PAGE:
The conventional “equal treatment” model does not really afford to agencies and to officers who seek to combine parenthood with a law enforcement career a flexible enough approach to meet the various needs that arise in different situations. The equal treatment model essentially requires equal treatment, “regardless of any inequality of effect that such treatment occasions.” 9 It makes it difficult for employers to account for the inevitable differences that arise among any group of employees in terms of competence, performance, loyalty to the agency and commitment to the profession, not to mention the undeniable physical differences among officers and between men and women. A better approach may be one that seeks to afford employees “equal results” to ensure that they are not discriminated against because of their gender.
The IACP is committed to eliminating discrimination in the profession and to enhancing diversity among and within law enforcement agencies. This new model policy represents tangible support for these goals and the IACP and its Diversity Coordinating Panel should be commended for this valuable work. ■
1National Center for Women and Policing, Hiring & Retaining More Women: The Advantages to Law Enforcement Agencies, Spring 2003, 2, www.womenandpolicing.com/pdf/NewAdvantagesReport.pdf; Susan E. Martin and Nancy C. Jurik, Doing Justice, Doing Gender: Women in Law and Criminal Justice Occupations, (London, England: Sage, 1996).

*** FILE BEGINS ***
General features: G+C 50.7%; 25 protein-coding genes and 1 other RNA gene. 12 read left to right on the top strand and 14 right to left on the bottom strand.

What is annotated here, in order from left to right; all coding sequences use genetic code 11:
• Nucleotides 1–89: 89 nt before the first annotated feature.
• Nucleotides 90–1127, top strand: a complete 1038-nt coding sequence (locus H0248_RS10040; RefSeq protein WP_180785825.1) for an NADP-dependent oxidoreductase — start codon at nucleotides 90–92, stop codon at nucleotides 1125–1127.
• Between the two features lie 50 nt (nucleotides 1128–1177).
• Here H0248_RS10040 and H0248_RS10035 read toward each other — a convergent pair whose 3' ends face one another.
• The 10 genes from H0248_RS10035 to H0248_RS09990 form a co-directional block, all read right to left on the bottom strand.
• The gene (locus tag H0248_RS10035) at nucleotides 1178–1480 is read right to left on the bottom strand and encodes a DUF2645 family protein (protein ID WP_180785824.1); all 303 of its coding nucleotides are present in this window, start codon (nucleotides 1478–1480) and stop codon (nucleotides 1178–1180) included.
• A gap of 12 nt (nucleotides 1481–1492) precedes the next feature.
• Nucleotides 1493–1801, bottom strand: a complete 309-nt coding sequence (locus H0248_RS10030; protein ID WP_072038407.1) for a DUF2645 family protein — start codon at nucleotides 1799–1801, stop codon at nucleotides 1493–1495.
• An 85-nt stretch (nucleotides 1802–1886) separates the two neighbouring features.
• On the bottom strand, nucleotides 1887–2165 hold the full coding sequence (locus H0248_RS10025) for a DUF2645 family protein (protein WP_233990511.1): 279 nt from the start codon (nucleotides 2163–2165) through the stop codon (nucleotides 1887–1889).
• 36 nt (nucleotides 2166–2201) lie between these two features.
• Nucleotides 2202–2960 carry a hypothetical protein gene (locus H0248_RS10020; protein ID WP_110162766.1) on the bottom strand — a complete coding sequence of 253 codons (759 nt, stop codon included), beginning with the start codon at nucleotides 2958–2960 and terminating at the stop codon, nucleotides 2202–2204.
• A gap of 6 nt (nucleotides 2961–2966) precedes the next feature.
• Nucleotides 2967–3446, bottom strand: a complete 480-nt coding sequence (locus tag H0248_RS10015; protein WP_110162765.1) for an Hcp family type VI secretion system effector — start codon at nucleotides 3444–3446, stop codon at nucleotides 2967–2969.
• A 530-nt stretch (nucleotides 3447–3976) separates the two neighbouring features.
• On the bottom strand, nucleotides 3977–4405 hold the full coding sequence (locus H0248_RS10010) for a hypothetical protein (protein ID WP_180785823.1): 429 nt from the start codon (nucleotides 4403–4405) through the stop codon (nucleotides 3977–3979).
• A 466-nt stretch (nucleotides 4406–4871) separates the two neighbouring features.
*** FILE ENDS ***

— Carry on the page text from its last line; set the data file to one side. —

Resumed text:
2Jeffery Higginbotham, “Pregnancy and Maternity Leave Policies: The Legal Aspects,” The FBI Law Enforcement Bulletin 62, no. 3 (March 1993): 27–32.
342 U.S.C. § 2000e.
4California Federal Sav. & Loan Assoc. v. Guerra, 479 U.S. 272, 289 (1987) (quoting 123 Cong. Rec. 29658 (1977) (remarks of Sen. Williams)).
5Adams v. Nolan, 962 F.2d 791 (8th Cir. 1992). Officer Adams sued the North Little Rock Police Department and Police Chief William P. Nolan.
6Id. at 794.
7D’Andra Millsap, comment, Reasonable Accommodation of Pregnancy in the Workplace: A Proposal to Amend the Pregnancy Discrimination Act, 32 Hous. L. Rev. 1411, 1417 (1996).
8Judith G. Greenberg, The Pregnancy Discrimination Act: Legitimating Discrimination against Pregnant Women in the Workforce, 50 Me. L. Rev. 225, 226 (1998).
9Linda J. Krieger and Patricia N. Cooney, The Miller-Wohl Controversy: Equal Treatment, Positive Action and the Meaning of Women’s Equality, 13 Golden Gate U. L. Rev. 513, 540 (1983).
|Join Colonel Deborah J. Campbell and Karen J. Kruger, Esq., at IACP 2010 in Orlando, Florida, October 23–27, for a session during which they will discuss the IACP model policy “Pregnancy” and its implications for law enforcement executives. For conference information, visit http://www.iacpconference.com.|
*The authors were the principal drafters of the IACP model policy, “Pregnancy,” adopted in March 2010. Portions of this article have been previously published in the working paper Pregnancy & Policing: Are They Compatible? by Karen J. Kruger.
Please cite as:
Deborah J. Campbell and Karen J. Kruger, "Chief's Counsel: IACP Policy Assists Agencies to Define Pregnancy Policies," The Police Chief 77 (July 2010): 12–14, http://www.nxtbook.com/nxtbooks/naylor/CPIM0710/#/12 (insert access date).